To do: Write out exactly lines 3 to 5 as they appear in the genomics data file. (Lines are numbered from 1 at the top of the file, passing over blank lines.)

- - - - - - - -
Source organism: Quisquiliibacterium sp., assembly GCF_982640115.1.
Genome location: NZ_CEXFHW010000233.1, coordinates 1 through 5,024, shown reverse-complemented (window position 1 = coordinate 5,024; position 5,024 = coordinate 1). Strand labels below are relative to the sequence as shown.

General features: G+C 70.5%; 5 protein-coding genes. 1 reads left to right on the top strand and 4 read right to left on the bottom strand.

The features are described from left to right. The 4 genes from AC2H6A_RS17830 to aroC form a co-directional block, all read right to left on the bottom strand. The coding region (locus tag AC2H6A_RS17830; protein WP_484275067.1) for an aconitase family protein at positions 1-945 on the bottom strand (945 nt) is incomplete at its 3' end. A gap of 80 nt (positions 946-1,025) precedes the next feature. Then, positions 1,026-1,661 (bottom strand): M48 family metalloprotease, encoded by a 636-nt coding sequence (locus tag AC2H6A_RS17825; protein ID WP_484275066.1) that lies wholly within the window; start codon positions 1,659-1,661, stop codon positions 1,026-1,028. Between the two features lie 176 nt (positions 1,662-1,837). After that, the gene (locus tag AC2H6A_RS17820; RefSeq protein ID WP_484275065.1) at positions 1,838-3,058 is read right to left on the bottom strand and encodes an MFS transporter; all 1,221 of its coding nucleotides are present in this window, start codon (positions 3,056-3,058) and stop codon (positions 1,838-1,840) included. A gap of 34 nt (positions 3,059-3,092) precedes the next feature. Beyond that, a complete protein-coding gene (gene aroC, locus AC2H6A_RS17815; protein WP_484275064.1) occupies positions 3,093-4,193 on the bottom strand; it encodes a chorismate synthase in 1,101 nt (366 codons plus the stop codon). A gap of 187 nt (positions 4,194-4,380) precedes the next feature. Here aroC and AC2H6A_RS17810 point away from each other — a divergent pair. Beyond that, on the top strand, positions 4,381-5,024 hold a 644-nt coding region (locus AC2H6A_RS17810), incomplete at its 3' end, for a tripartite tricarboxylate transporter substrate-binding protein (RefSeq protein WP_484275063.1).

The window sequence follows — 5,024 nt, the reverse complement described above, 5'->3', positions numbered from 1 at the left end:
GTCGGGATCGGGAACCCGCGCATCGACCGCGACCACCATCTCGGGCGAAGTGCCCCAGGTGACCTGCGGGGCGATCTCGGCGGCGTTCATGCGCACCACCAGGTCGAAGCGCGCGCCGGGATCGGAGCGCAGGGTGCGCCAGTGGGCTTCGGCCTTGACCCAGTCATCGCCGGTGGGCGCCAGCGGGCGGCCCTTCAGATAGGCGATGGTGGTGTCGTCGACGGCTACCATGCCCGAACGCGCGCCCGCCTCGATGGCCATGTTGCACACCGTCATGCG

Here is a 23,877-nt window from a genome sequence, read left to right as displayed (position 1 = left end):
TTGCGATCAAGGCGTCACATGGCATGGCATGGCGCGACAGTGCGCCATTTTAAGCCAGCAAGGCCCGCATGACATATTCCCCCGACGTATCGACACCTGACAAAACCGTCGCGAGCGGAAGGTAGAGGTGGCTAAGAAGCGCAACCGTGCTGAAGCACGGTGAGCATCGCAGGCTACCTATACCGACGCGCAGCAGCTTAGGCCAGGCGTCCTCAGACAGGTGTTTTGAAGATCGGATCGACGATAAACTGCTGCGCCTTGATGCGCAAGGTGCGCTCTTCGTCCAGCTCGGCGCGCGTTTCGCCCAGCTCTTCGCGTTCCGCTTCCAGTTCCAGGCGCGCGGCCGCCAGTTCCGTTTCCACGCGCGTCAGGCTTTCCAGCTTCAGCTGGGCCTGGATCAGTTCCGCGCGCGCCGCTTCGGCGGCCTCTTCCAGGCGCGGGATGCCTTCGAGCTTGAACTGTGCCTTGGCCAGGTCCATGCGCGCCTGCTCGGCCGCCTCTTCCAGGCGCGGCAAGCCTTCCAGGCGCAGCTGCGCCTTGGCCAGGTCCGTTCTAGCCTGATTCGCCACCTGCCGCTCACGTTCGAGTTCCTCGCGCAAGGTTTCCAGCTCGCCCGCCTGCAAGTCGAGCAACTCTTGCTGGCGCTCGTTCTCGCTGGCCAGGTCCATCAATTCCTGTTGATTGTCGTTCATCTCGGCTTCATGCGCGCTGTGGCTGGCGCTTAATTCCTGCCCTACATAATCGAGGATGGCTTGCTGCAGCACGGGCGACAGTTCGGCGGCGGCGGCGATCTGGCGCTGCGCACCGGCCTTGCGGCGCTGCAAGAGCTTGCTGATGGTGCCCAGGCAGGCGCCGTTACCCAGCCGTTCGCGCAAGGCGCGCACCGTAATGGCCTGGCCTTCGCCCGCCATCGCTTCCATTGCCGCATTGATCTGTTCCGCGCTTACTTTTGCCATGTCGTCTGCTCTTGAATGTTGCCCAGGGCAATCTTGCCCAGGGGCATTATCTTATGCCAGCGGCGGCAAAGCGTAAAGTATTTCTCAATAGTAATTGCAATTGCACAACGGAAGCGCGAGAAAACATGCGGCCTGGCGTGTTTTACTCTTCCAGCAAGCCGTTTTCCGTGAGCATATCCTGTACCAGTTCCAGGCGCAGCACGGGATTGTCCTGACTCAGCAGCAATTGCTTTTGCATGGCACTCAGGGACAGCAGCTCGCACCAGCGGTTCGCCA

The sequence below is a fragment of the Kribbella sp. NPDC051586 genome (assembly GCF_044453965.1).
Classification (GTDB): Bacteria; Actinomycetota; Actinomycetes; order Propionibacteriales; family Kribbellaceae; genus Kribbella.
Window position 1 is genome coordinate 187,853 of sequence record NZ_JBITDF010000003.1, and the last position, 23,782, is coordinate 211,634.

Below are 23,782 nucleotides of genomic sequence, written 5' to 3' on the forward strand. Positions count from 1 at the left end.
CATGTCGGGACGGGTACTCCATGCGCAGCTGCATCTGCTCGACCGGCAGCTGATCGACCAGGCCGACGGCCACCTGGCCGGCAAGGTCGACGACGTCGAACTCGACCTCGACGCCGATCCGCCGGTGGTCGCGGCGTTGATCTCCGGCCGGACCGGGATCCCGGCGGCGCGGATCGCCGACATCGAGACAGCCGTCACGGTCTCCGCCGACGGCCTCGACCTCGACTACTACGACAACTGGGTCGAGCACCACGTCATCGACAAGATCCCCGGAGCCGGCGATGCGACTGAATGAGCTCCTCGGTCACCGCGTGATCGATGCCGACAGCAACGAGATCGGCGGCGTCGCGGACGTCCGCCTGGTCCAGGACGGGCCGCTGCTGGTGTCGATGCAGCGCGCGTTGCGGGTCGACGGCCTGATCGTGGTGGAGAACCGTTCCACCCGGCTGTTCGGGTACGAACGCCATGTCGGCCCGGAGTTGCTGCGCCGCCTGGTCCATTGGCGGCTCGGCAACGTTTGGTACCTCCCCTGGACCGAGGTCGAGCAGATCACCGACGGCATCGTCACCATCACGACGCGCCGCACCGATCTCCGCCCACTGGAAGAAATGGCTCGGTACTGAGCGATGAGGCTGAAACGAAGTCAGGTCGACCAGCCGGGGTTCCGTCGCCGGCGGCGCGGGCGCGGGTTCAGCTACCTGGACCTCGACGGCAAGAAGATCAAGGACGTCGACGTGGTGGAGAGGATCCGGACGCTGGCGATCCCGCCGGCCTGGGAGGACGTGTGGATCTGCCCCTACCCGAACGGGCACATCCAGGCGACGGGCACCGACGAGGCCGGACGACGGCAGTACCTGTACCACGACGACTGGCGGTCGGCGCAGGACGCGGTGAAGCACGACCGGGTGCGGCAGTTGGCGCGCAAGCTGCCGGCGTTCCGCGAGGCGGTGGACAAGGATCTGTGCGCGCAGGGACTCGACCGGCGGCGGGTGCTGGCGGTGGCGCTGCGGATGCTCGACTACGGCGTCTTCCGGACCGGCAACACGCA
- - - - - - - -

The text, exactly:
General features: G+C 70.5%; 5 protein-coding genes. 1 reads left to right on the top strand and 4 read right to left on the bottom strand.

The features are described from left to right. The 4 genes from AC2H6A_RS17830 to aroC form a co-directional block, all read right to left on the bottom strand. The coding region (locus tag AC2H6A_RS17830; protein WP_484275067.1) for an aconitase family protein at positions 1-945 on the bottom strand (945 nt) is incomplete at its 3' end. A gap of 80 nt (positions 946-1,025) precedes the next feature. Then, positions 1,026-1,661 (bottom strand): M48 family metalloprotease, encoded by a 636-nt coding sequence (locus tag AC2H6A_RS17825; protein ID WP_484275066.1) that lies wholly within the window; start codon positions 1,659-1,661, stop codon positions 1,026-1,028. Between the two features lie 176 nt (positions 1,662-1,837). After that, the gene (locus tag AC2H6A_RS17820; RefSeq protein ID WP_484275065.1) at positions 1,838-3,058 is read right to left on the bottom strand and encodes an MFS transporter; all 1,221 of its coding nucleotides are present in this window, start codon (positions 3,056-3,058) and stop codon (positions 1,838-1,840) included. A gap of 34 nt (positions 3,059-3,092) precedes the next feature. Beyond that, a complete protein-coding gene (gene aroC, locus AC2H6A_RS17815; protein WP_484275064.1) occupies positions 3,093-4,193 on the bottom strand; it encodes a chorismate synthase in 1,101 nt (366 codons plus the stop codon). A gap of 187 nt (positions 4,194-4,380) precedes the next feature. Here aroC and AC2H6A_RS17810 point away from each other — a divergent pair. Beyond that, on the top strand, positions 4,381-5,024 hold a 644-nt coding region (locus AC2H6A_RS17810), incomplete at its 3' end, for a tripartite tricarboxylate transporter substrate-binding protein (RefSeq protein WP_484275063.1).

The window sequence follows — 5,024 nt, the reverse complement described above, 5'->3', positions numbered from 1 at the left end: